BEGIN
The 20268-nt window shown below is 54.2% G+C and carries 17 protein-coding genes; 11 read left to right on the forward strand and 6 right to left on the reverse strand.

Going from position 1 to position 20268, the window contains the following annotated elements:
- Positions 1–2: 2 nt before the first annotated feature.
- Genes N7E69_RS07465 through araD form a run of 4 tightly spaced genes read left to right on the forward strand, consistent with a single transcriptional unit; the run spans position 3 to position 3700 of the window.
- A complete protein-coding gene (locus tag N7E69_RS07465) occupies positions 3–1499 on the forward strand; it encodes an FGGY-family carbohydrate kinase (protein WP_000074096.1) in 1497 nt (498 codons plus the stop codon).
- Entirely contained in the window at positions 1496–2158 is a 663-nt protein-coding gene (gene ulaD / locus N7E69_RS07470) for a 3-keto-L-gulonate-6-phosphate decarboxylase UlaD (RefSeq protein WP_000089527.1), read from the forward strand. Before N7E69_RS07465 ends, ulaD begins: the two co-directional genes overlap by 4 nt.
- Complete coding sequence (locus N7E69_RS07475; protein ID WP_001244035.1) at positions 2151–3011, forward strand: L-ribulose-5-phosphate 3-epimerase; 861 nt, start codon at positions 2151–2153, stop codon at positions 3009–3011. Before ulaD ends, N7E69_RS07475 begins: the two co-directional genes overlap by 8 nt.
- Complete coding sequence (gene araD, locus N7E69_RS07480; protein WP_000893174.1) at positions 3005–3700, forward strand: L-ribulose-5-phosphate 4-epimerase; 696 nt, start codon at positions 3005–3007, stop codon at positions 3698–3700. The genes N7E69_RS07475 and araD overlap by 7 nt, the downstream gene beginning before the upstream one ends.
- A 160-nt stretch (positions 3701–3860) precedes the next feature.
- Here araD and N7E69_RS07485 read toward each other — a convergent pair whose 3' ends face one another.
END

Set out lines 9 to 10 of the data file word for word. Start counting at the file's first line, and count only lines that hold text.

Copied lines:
- A 160-nt stretch (positions 3701–3860) precedes the next feature.
- Here araD and N7E69_RS07485 read toward each other — a convergent pair whose 3' ends face one another.